In December of 1941, the Japanese embarked on a six month whirlwind of conquest in Southeast Asia.  Their goal -- and indeed the goal of the entire Japanese Pacific War -- was to secure to Japan the vital natural resources of this region.  Malayan rubber and tin, oil and rice from the East Indies, all of these drew Japan south against four opponents Ė the British in Malaya, the Dutch in the Indies, the Americans in the Philippines astride Japanís supply lines, and the Australians.

The Japanese naval plans were simple in concept but intricate in execution.  They revolved around three main tasks.  First, stun the enemy naval forces into inactivity.  Second, grab the resources and extend a defensive perimeter.  Third, fight a revived enemy to exhaustion as he attempts to breach the perimeter. 

Of all of the resources to be found in Southeast Asia, the oil of the Dutch East Indies was most crucial to the Japanese war machine.  Indeed, Japanís decision to go to war was prompted by an American oil embargo, while her decision to attack the United States derived in large part from the threat that American forces in the Philippines could pose to Japanís ability to capture and exploit oil resources.  Each element of Japanís war plan seemed, to the Japanese planners, to demand the next.  If Japan were to wage war, she must have oil -- thus the invasion of Java.  If she were to have the Indies oil, she must be able to transport it home without interference -- thus the invasion of the Philippines, an American base athwart Japanís oil supply lines.  If Japan were to take the Philippines, she must keep the American fleet at bay -- thus the attack on Pearl Harbor.  So did Japan reason her way into the Great Pacific War. 

Blocking Japanís invasion of the Dutch East Indies were the meager forces of the American-British-Dutch-Australian command, or ABDA.  These forces fought without hope of reinforcement and under constant strain of both Japanese air superiority and ceaseless operating requirements.  They were made up of units from the American Asiatic fleet and British fleet units  -- refugees from disasters in the Philippines and Malaya -- joined by Australian ships coming home from two years of war in foreign seas and by Dutch naval forces defending their colonial possessions after their homeland had been overrun.  These forces put up an epic --  and tragic -- fight against great odds while the sleeping giant of the United States struggled to arouse itself.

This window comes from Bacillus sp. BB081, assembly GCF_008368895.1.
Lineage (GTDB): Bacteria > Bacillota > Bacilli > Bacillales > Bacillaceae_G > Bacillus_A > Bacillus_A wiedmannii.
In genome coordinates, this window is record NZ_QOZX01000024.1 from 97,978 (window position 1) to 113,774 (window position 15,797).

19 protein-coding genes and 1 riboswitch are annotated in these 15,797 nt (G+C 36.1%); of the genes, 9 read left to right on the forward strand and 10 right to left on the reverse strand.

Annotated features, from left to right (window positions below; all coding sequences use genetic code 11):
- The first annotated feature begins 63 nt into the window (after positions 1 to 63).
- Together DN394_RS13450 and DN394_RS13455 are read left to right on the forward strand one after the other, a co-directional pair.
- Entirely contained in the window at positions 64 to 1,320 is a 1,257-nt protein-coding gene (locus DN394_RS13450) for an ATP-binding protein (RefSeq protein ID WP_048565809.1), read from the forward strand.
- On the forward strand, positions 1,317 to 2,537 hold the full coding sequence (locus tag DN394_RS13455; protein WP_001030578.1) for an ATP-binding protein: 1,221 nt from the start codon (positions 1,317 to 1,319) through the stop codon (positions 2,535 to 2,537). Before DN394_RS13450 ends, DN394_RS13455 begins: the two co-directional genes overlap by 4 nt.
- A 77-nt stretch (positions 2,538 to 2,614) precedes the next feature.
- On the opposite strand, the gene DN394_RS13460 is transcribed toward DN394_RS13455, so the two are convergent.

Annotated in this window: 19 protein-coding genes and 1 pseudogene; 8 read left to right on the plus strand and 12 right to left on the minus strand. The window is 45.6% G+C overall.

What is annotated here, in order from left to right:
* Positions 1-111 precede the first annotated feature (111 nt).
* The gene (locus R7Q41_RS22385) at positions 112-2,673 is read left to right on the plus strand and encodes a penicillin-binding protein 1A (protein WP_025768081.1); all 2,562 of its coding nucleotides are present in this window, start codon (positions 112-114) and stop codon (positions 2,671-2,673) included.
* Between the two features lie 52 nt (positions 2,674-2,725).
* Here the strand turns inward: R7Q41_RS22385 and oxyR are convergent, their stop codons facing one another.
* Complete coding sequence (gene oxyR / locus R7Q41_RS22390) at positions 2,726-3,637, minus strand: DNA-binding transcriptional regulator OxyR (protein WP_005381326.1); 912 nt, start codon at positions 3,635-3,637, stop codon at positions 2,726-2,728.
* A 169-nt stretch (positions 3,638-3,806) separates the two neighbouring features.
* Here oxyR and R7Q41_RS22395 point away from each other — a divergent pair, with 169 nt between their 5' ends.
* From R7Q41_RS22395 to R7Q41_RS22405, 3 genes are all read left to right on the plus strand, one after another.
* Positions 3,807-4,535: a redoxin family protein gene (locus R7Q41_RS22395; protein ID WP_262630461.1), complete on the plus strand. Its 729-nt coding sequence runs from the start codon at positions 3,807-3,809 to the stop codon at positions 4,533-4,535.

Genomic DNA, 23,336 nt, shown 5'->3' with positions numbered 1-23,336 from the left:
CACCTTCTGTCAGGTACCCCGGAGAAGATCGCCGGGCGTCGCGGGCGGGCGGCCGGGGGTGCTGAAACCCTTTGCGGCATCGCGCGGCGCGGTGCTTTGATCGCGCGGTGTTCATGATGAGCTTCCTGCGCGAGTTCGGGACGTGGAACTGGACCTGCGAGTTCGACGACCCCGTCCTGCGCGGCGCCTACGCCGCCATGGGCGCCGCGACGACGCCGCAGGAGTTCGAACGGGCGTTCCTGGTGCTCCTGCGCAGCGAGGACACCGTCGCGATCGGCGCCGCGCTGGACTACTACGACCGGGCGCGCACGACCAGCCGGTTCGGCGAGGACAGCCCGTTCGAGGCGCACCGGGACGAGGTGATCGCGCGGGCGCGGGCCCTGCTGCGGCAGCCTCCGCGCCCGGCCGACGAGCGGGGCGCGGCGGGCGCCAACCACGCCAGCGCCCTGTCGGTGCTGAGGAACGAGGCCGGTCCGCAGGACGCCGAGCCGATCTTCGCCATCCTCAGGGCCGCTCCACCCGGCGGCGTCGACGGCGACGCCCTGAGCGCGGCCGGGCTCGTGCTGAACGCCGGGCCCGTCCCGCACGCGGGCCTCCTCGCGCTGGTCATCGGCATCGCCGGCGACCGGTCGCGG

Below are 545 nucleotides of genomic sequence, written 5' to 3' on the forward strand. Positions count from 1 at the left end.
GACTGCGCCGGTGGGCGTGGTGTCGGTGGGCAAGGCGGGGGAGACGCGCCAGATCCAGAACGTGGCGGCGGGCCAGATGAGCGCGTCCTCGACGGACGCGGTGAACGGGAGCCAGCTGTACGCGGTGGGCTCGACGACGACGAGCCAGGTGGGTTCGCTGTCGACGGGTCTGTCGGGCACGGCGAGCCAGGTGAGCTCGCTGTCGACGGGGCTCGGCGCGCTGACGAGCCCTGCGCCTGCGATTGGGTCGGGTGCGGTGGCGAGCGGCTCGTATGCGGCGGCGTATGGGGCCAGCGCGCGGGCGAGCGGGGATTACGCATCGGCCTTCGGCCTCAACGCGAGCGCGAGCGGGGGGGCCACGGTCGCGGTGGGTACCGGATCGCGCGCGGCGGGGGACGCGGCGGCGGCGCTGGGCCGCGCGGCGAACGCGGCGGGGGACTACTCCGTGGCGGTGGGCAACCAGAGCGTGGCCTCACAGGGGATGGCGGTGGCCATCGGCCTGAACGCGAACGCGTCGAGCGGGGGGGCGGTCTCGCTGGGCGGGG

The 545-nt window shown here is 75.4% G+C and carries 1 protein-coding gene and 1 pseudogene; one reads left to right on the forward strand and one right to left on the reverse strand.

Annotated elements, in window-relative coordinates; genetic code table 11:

Note: For older scenarios, see the updated ship forms on the  FOTW Ships page.  These have been revised to include the gun tables on the forms, to make merchant ships easier to sink, and in other minor details.

Battle off Malaya -- Hypothetical: A group of British capital ships from Singapore falls in with Japanese forces covering the invasion of Malaya.

Action off Endau -- Allied destroyers try to shoot up a Japanese invasion on the Malayan peninsula. 

Balikpapan -- US destroyers surprise a Japanese invasion fleet.

Badung Strait -- The ABDA forces try a raid against a Japanese invasion force.

Java Sea -- The Night Action -- Japanese cruisers clash with Australians, Dutch and Americans off the Javanese coast.

Bali Strait -- After the shambles in the Java Sea, American destroyers try to slip away through Bali Strait.

Behar's Vengeance -- In 1944, the Japanese go raiding into the Indian ocean.  A hypothetical scenario.

Revenge -- A late war scenario in which the Royal Navy has a chance to get some of its own back against an Imperial Japanese Navy evacuation mission.  (Revised version.)